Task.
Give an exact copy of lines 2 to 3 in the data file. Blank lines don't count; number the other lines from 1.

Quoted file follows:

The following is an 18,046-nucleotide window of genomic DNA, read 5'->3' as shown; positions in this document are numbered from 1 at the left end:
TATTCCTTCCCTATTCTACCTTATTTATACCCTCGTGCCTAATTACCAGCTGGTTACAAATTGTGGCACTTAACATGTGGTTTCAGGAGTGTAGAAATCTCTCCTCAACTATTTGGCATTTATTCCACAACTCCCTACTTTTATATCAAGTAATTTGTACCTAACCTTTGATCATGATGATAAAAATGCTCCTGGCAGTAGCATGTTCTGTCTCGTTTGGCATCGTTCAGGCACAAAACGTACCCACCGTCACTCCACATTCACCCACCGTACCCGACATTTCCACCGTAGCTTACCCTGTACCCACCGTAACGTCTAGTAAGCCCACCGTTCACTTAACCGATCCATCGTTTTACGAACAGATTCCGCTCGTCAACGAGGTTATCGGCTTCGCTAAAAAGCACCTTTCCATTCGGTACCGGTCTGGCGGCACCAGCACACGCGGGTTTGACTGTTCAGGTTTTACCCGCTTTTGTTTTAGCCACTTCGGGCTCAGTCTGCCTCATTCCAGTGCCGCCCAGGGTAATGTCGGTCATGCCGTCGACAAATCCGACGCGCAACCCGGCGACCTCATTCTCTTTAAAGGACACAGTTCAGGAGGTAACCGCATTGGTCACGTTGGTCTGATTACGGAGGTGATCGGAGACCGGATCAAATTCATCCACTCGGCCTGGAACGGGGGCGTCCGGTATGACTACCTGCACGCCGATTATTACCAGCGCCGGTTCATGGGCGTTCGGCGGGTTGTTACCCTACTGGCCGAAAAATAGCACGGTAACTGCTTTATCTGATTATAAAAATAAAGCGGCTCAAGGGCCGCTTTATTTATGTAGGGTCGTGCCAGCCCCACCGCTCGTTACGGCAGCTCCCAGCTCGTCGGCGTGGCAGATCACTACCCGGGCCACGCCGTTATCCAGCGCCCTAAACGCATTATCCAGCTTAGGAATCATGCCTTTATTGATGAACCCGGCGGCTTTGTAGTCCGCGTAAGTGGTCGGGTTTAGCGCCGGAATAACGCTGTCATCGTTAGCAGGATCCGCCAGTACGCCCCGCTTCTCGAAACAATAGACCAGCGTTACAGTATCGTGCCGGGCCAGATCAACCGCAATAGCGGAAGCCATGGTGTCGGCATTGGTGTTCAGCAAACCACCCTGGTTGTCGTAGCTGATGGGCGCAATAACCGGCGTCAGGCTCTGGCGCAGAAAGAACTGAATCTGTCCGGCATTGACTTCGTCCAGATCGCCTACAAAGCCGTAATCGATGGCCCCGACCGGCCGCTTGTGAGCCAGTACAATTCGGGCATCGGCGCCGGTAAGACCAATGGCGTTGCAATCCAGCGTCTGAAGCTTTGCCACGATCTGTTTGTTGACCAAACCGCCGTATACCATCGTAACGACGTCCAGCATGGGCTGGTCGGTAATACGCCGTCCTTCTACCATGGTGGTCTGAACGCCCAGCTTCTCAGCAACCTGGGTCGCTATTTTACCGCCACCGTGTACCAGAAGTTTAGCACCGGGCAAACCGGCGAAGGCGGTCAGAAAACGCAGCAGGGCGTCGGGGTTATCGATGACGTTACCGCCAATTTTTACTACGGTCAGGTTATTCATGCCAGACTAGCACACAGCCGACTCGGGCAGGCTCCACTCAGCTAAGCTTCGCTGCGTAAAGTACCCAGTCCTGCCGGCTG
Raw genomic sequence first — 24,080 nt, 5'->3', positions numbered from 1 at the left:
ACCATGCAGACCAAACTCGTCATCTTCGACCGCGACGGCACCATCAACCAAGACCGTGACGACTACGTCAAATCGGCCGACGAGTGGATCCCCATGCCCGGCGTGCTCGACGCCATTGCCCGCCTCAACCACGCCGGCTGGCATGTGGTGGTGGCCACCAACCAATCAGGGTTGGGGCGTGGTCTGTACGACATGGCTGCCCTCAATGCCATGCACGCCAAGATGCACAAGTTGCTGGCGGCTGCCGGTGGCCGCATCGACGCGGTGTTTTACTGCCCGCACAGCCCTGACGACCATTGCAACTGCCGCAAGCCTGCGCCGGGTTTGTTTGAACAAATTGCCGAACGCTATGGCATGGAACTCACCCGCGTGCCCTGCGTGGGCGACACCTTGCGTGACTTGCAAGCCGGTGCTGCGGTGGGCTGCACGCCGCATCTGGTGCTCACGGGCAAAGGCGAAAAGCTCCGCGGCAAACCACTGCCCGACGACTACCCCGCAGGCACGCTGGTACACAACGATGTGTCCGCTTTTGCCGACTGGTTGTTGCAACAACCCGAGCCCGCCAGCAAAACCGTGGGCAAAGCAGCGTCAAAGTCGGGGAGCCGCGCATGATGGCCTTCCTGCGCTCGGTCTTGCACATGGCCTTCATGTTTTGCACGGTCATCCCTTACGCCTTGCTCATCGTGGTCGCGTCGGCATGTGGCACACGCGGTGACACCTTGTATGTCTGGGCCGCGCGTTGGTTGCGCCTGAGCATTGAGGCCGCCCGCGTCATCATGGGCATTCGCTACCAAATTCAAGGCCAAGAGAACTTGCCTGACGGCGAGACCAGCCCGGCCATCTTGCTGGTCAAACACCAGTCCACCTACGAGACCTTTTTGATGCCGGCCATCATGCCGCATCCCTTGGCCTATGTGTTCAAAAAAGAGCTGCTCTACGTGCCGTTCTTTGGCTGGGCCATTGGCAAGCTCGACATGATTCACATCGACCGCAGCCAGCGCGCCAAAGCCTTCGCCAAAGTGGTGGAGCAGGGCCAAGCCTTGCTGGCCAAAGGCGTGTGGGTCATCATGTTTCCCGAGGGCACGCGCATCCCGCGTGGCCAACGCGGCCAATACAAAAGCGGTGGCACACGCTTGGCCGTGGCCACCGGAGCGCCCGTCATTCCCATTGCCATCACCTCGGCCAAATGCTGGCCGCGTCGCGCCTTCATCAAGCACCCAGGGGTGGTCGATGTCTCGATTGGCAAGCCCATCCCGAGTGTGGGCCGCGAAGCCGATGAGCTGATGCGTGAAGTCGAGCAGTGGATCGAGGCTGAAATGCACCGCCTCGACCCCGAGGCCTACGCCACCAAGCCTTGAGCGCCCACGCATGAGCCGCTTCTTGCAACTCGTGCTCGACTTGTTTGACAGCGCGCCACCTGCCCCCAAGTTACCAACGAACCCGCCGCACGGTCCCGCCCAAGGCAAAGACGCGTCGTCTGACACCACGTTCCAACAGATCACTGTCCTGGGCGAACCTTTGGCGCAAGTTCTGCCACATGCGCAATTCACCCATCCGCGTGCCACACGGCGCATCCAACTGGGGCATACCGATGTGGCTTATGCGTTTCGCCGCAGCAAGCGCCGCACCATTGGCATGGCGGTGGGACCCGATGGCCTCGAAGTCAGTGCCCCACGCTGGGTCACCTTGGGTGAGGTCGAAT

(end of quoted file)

TATTCCTTCCCTATTCTACCTTATTTATACCCTCGTGCCTAATTACCAGCTGGTTACAAATTGTGGCACTTAACATGTGGTTTCAGGAGTGTAGAAATCTCTCCTCAACTATTTGGCATTTATTCCACAACTCCCTACTTTTATATCAAGTAATTTGTACCTAACCTTTGATCATGATGATAAAAATGCTCCTGGCAGTAGCATGTTCTGTCTCGTTTGGCATCGTTCAGGCACAAAACGTACCCACCGTCACTCCACATTCACCCACCGTACCCGACATTTCCACCGTAGCTTACCCTGTACCCACCGTAACGTCTAGTAAGCCCACCGTTCACTTAACCGATCCATCGTTTTACGAACAGATTCCGCTCGTCAACGAGGTTATCGGCTTCGCTAAAAAGCACCTTTCCATTCGGTACCGGTCTGGCGGCACCAGCACACGCGGGTTTGACTGTTCAGGTTTTACCCGCTTTTGTTTTAGCCACTTCGGGCTCAGTCTGCCTCATTCCAGTGCCGCCCAGGGTAATGTCGGTCATGCCGTCGACAAATCCGACGCGCAACCCGGCGACCTCATTCTCTTTAAAGGACACAGTTCAGGAGGTAACCGCATTGGTCACGTTGGTCTGATTACGGAGGTGATCGGAGACCGGATCAAATTCATCCACTCGGCCTGGAACGGGGGCGTCCGGTATGACTACCTGCACGCCGATTATTACCAGCGCCGGTTCATGGGCGTTCGGCGGGTTGTTACCCTACTGGCCGAAAAATAGCACGGTAACTGCTTTATCTGATTATAAAAATAAAGCGGCTCAAGGGCCGCTTTATTTATGTAGGGTCGTGCCAGCCCCACCGCTCGTTACGGCAGCTCCCAGCTCGTCGGCGTGGCAGATCACTACCCGGGCCACGCCGTTATCCAGCGCCCTAAACGCATTATCCAGCTTAGGAATCATGCCTTTATTGATGAACCCGGCGGCTTTGTAGTCCGCGTAAGTGGTCGGGTTTAGCGCCGGAATAACGCTGTCATCGTTAGCAGGATCCGCCAGTACGCCCCGCTTCTCGAAACAATAGACCAGCGTTACAGTATCGTGCCGGGCCAGATCAACCGCAATAGCGGAAGCCATGGTGTCGGCATTGGTGTTCAGCAAACCACCCTGGTTGTCGTAGCTGATGGGCGCAATAACCGGCGTCAGGCTCTGGCGCAGAAAGAACTGAATCTGTCCGGCATTGACTTCGTCCAGATCGCCTACAAAGCCGTAATCGATGGCCCCGACCGGCCGCTTGTGAGCCAGTACAATTCGGGCATCGGCGCCGGTAAGACCAATGGCGTTGCAATCCAGCGTCTGAAGCTTTGCCACGATCTGTTTGTTGACCAAACCGCCGTATACCATCGTAACGACGTCCAGCATGGGCTGGTCGGTAATACGCCGTCCTTCTACCATGGTGGTCTGAACGCCCAGCTTCTCAGCAACCTGGGTCGCTATTTTACCGCCACCGTGTACCAGAAGTTTAGCACCGGGCAAACCGGCGAAGGCGGTCAGAAAACGCAGCAGGGCGTCGGGGTTATCGATGACGTTACCGCCAATTTTTACTACGGTCAGGTTATTCATGCCAGACTAGCACACAGCCGACTCGGGCAGGCTCCACTCAGCTAAGCTTCGCTGCGTAAAGTACCCAGTCCTGCCGGCTG
Raw genomic sequence first — 24,080 nt, 5'->3', positions numbered from 1 at the left: